Flourless chocolate-macadamia cake

Substitute unrefined coconut oil for butter in this

Substitute unrefined coconut oil for butter in this flourless chocolate cake. (Credit: Eve Bishop)

Lauren Chattman

Lauren Chattman

Lauren Chattman is a cookbook author, freelance writer and former

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Just a few years ago, coconut oil was shunned by the medical establishment because it is high in saturated fat. But after reviewing the data, researchers are now conceding that saturated fat is not the artery-clogging supervillain it was thought to be.

Additionally, most tests on coconut oil used the partially hydrogenated stuff, an industrial product that is chemically treated, destroying the oil's healthful nutrients while creating trans fats where they didn't exist before.

Unrefined, or virgin coconut oil, in contrast, has been gently processed using minimal heat to retain nutrients, and it has no trans fats. This kind of coconut oil, beloved by vegan cooks and bakers, has become a nutritional darling of the natural foods set because it contains fatty acids that have been linked with a rise in "good" HDL cholesterol. Whether coconut oil actually helps prevent heart disease has yet to be proven in the lab. But the latest scientific thinking says that a few tablespoons won't kill you, either. Virgin coconut oil, sold in natural foods stores, is bright white with a creamy texture. Because it is solid, it is more versatile than vegetable oil. It works well as a substitute for solid butter, shortening or lard in recipes as various as pie dough, scones and chocolate chip cookies. Or, use it in place of liquid fat. Just melt it over low heat (coconut oil becomes liquid at a mere 76 degrees) and let it cool to room temperature. Don't worry about spending $12 a jar. It will stay fresh at room temperature in a cool, dry pantry for up to 2 years.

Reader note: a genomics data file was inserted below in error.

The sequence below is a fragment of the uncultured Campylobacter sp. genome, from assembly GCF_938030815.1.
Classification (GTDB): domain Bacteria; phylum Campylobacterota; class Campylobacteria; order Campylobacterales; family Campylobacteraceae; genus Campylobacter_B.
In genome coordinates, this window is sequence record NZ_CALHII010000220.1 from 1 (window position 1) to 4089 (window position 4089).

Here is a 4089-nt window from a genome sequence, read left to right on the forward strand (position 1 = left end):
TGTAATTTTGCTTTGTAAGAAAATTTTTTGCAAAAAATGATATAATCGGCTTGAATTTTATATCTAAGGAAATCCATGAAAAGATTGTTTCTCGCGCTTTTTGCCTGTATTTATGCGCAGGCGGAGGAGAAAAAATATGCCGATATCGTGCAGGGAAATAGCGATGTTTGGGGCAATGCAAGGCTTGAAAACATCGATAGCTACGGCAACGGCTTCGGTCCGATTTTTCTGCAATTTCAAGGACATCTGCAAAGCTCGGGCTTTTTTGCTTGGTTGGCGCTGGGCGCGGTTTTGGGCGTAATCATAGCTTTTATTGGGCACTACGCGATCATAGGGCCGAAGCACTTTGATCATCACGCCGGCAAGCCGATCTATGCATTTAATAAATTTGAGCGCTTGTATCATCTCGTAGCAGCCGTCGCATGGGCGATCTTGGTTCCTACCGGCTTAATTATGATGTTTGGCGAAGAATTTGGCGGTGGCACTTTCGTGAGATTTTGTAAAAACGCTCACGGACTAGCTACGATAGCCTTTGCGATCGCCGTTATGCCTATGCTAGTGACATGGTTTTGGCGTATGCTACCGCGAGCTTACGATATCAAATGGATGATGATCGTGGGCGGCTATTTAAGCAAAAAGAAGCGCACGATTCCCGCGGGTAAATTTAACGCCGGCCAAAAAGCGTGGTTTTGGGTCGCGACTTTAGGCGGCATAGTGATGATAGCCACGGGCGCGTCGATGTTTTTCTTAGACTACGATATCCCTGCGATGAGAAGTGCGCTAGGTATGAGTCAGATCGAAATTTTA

FLOURLESS CHOCOLATE-MACADAMIA CAKE

11/4 pounds bittersweet chocolate,

finely chopped, divided

1 cup plus 2 tablespoons coconut oil

or unsalted butter, divided

8 large eggs

1 teaspoon pure vanilla extract

1/2 cup finely chopped unsalted

macadamia nuts

1/2 cup sweetened flaked coconut

1. Preheat the oven to 350 degrees. Place a roasting pan in the oven and pour in 1/2 inch of hot water. Line the bottom of an 8-inch springform pan with parchment paper and spray with nonstick cooking spray. Place the pan on a sheet of aluminum foil to the sides, but not over the top, of the pan to prevent water from seeping in.

2. Combine 1 pound chocolate and 1 cup of the coconut oil in a microwave-safe bowl and microwave on high until the chocolate is about 60 percent melted. Whisk until smooth. Set aside to cool.

3. Whisk the eggs and vanilla in a large bowl. Stir in the chocolate mixture. Stir in the nuts. Scrape the batter into prepared pan.

4. Carefully place the pan into the roasting pan of hot water and bake until set around the edges but still loose in the center, about 30 minutes. Carefully lift the pan from the water and let cool on a wire rack. Cover with plastic wrap and refrigerate overnight or up to 3 days.

5. Remove the springform pan sides, invert the cake onto a sheet of waxed paper, peel off the parchment, and reinvert the cake onto a serving platter, discarding the waxed paper.

6. Combine the remaining 4 ounces chocolate and 2 tablespoons coconut oil in a microwave-safe bowl and microwave on high until the chocolate is about 60 percent melted. Whisk until smooth. Spread over the cake, letting some drip down the sides. Sprinkle the top of the cake with coconut and let stand until glaze is set, about 10 minutes. Slice and serve. Makes 10 servings.